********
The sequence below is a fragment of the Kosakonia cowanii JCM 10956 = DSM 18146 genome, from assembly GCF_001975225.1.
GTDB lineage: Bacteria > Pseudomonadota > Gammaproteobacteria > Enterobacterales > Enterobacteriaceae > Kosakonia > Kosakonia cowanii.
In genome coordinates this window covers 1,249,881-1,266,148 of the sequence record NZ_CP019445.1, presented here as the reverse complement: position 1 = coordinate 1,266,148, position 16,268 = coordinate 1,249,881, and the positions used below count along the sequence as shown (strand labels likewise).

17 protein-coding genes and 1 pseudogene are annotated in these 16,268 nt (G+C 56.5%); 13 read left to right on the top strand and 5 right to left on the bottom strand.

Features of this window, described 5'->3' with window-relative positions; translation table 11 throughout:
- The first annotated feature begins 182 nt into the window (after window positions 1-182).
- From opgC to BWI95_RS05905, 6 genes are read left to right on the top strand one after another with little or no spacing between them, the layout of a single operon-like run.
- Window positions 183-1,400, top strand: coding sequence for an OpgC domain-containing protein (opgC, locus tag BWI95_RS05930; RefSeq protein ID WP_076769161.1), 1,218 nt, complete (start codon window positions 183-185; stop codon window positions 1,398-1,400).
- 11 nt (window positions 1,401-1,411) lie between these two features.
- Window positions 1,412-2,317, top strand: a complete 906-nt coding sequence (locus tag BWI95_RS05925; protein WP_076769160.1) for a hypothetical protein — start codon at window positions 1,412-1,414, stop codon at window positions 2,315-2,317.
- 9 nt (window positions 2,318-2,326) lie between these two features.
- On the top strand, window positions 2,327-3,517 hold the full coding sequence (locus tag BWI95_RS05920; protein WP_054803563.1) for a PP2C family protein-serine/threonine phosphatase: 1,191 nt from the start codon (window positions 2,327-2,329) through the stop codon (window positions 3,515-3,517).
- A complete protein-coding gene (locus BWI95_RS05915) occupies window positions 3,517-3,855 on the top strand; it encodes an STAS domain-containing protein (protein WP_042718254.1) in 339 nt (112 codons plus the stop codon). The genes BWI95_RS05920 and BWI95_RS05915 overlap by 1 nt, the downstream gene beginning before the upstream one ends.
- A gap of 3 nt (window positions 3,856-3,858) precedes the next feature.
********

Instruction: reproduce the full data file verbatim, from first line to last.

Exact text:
The sequence below is a fragment of the Kosakonia cowanii JCM 10956 = DSM 18146 genome, from assembly GCF_001975225.1.
GTDB lineage: Bacteria > Pseudomonadota > Gammaproteobacteria > Enterobacterales > Enterobacteriaceae > Kosakonia > Kosakonia cowanii.
In genome coordinates this window covers 1,249,881-1,266,148 of the sequence record NZ_CP019445.1, presented here as the reverse complement: position 1 = coordinate 1,266,148, position 16,268 = coordinate 1,249,881, and the positions used below count along the sequence as shown (strand labels likewise).

17 protein-coding genes and 1 pseudogene are annotated in these 16,268 nt (G+C 56.5%); 13 read left to right on the top strand and 5 right to left on the bottom strand.

Features of this window, described 5'->3' with window-relative positions; translation table 11 throughout:
- The first annotated feature begins 182 nt into the window (after window positions 1-182).
- From opgC to BWI95_RS05905, 6 genes are read left to right on the top strand one after another with little or no spacing between them, the layout of a single operon-like run.
- Window positions 183-1,400, top strand: coding sequence for an OpgC domain-containing protein (opgC, locus tag BWI95_RS05930; RefSeq protein ID WP_076769161.1), 1,218 nt, complete (start codon window positions 183-185; stop codon window positions 1,398-1,400).
- 11 nt (window positions 1,401-1,411) lie between these two features.
- Window positions 1,412-2,317, top strand: a complete 906-nt coding sequence (locus tag BWI95_RS05925; protein WP_076769160.1) for a hypothetical protein — start codon at window positions 1,412-1,414, stop codon at window positions 2,315-2,317.
- 9 nt (window positions 2,318-2,326) lie between these two features.
- On the top strand, window positions 2,327-3,517 hold the full coding sequence (locus tag BWI95_RS05920; protein WP_054803563.1) for a PP2C family protein-serine/threonine phosphatase: 1,191 nt from the start codon (window positions 2,327-2,329) through the stop codon (window positions 3,515-3,517).
- A complete protein-coding gene (locus BWI95_RS05915) occupies window positions 3,517-3,855 on the top strand; it encodes an STAS domain-containing protein (protein WP_042718254.1) in 339 nt (112 codons plus the stop codon). The genes BWI95_RS05920 and BWI95_RS05915 overlap by 1 nt, the downstream gene beginning before the upstream one ends.
- A gap of 3 nt (window positions 3,856-3,858) precedes the next feature.